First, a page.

“Unfortunately, nowadays, if you want to watch somebody, you may be taking a risk that it’s another Abdulmutallab,” Sen. Kit Bond (R.-Mo.) told CNSNews.com, referring to the Al Qaeda terrorist who unsuccessfully tried to detonate an underwear bomb on Northwest Flight 253 on Christmas Day.
“I think we got to be a lot more careful who we let in to watch,” said Bond. “I would prefer–and if you put them on the No Fly list it tips them off that you know something about them—but, I think, for the safety of the United States we have to err on the side of keeping them out.”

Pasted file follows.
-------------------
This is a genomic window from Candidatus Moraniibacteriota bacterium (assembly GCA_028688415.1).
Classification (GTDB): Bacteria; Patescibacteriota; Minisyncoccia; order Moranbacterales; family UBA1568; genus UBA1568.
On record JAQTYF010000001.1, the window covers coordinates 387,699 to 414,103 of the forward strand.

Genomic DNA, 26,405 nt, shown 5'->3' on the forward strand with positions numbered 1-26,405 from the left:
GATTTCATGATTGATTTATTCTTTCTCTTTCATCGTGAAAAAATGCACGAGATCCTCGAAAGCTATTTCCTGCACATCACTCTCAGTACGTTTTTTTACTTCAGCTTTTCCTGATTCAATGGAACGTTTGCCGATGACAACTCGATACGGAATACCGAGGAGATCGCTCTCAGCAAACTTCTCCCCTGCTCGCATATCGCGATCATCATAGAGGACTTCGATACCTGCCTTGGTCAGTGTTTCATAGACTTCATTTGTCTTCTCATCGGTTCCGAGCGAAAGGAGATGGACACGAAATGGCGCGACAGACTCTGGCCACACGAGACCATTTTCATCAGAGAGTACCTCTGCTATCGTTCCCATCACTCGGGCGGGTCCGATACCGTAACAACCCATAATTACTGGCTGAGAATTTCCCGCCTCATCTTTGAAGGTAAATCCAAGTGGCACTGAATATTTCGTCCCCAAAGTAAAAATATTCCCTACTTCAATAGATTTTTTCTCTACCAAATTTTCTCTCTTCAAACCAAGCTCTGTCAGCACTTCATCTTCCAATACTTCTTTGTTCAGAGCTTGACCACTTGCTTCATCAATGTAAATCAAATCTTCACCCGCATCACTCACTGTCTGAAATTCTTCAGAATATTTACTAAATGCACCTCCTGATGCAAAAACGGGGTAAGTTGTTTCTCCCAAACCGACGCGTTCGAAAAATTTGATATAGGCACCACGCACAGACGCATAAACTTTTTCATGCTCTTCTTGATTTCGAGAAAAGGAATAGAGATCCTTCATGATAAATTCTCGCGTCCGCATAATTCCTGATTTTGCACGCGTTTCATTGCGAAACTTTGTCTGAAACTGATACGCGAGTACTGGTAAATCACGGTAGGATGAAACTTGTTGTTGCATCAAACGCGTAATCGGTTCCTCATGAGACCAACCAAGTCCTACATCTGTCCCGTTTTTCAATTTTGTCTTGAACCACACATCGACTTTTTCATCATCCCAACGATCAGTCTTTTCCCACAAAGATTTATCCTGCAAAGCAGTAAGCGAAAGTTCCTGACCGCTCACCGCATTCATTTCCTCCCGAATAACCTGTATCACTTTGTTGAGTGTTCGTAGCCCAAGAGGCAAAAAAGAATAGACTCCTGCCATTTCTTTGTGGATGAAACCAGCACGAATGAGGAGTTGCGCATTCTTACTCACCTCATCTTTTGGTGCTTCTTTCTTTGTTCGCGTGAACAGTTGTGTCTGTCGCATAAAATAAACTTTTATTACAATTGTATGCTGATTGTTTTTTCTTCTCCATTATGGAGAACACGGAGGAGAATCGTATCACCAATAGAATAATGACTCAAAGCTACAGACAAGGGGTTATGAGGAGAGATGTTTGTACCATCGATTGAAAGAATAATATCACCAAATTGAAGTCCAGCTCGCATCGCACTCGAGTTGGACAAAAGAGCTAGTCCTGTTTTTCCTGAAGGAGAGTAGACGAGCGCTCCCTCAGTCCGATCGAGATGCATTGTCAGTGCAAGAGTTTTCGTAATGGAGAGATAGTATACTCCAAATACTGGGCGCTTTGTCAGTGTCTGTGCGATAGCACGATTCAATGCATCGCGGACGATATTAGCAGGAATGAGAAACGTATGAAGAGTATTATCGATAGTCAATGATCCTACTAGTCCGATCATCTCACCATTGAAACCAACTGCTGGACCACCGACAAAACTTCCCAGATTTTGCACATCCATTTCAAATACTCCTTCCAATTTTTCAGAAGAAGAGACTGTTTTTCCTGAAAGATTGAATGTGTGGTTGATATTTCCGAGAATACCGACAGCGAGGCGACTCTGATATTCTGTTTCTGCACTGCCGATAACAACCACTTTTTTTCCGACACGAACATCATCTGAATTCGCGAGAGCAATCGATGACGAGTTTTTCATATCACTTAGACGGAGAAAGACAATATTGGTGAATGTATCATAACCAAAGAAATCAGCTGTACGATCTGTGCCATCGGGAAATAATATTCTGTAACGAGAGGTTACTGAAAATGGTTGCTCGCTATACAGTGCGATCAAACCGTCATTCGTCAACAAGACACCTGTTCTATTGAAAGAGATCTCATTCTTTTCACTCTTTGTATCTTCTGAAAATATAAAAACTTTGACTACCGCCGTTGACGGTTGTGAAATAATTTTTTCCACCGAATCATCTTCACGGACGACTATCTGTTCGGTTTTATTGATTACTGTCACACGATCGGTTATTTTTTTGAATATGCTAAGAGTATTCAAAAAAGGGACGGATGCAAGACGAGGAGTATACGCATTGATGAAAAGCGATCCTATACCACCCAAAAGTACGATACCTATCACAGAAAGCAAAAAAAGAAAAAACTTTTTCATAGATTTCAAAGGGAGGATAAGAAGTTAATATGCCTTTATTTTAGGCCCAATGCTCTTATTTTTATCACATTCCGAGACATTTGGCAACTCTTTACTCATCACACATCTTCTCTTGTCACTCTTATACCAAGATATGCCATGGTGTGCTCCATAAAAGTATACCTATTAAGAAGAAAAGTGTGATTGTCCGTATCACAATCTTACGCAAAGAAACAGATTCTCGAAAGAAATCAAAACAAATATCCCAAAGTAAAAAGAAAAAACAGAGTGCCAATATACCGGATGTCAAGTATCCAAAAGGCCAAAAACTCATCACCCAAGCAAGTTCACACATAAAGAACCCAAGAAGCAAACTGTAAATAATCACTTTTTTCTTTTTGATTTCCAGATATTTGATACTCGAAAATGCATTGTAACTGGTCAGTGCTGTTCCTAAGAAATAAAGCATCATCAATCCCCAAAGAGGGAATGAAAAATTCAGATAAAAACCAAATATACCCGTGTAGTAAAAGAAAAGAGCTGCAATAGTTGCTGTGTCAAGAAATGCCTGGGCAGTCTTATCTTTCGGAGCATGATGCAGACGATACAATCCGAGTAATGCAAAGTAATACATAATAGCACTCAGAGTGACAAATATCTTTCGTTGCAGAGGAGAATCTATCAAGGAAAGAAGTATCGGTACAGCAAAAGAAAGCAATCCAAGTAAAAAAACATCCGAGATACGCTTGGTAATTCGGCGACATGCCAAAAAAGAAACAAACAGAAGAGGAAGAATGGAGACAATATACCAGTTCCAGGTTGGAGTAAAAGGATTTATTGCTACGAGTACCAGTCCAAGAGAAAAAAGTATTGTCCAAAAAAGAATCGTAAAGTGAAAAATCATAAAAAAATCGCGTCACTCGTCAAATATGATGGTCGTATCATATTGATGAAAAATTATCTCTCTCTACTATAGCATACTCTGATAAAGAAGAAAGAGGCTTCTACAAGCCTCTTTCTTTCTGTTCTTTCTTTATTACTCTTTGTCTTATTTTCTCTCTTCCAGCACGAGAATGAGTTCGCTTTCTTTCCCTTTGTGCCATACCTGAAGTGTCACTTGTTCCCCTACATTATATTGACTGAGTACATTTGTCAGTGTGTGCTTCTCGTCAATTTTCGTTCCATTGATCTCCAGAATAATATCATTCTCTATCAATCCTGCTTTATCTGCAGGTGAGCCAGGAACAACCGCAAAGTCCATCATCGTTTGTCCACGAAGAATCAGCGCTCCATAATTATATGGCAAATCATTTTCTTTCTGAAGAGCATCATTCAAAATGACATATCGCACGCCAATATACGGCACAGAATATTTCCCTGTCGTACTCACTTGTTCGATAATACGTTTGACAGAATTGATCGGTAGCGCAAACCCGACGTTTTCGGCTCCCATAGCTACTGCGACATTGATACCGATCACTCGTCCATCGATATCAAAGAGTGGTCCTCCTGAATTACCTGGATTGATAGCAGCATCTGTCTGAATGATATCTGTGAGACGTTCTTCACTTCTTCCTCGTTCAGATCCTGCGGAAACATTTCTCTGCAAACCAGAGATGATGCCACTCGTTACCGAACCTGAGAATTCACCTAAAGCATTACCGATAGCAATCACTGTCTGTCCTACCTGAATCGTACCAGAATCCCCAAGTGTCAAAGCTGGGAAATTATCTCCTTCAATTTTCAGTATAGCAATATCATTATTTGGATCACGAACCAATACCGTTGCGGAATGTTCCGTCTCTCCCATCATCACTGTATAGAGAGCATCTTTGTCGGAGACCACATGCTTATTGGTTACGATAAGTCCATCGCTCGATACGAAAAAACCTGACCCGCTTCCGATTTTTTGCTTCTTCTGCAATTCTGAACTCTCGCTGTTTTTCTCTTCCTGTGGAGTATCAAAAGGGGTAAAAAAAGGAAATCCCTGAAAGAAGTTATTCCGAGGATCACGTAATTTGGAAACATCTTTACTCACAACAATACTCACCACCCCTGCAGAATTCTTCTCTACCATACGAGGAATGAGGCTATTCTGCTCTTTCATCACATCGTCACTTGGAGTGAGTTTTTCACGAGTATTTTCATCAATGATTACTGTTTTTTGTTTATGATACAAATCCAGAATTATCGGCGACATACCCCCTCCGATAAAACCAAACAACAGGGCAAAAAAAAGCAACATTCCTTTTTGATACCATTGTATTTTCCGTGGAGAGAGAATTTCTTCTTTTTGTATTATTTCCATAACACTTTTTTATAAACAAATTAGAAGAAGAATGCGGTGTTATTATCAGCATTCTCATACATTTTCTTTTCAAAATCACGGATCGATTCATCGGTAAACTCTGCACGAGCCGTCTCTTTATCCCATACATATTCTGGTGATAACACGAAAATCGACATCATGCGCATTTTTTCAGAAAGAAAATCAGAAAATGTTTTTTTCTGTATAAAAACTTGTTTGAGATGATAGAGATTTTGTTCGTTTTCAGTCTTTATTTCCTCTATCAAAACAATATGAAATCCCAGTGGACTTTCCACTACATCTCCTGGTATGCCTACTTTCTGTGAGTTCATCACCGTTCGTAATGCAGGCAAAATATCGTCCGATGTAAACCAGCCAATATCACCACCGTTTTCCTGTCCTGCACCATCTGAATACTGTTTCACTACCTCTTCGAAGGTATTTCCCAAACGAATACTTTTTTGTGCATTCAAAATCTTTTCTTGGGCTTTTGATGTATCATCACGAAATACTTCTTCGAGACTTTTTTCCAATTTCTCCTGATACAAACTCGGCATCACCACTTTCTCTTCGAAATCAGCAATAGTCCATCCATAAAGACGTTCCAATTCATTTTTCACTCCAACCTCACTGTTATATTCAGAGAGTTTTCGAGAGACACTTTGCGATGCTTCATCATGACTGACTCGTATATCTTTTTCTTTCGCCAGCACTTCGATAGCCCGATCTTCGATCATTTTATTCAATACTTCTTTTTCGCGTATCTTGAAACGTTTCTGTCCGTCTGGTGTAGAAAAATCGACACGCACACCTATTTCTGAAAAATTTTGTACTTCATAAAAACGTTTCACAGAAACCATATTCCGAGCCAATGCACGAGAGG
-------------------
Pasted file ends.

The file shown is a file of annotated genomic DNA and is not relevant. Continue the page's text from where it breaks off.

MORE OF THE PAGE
You think? I have a better idea, lets only let them in if they promise to “hang out” near the houses of Senators and Congressmen. I certainly don’t want them coming near my house.
Bond, who answered CNSNews.com’s question in a conference call with bloggers, said he believes recalibrating the policy of when people on the Terrorist Watchlist are allowed into the United States will require “a lot of thought and work,” but concluded: “I think we have to err on the side of keeping us safe from possible terrorist bombers or terrorist attackers.”
CNSNews.com asked Bond if he supported the policy that sometimes allowed people on the Terrorist Watchlist to enter the country so they could be put under surveillance for intelligence-gathering purposes.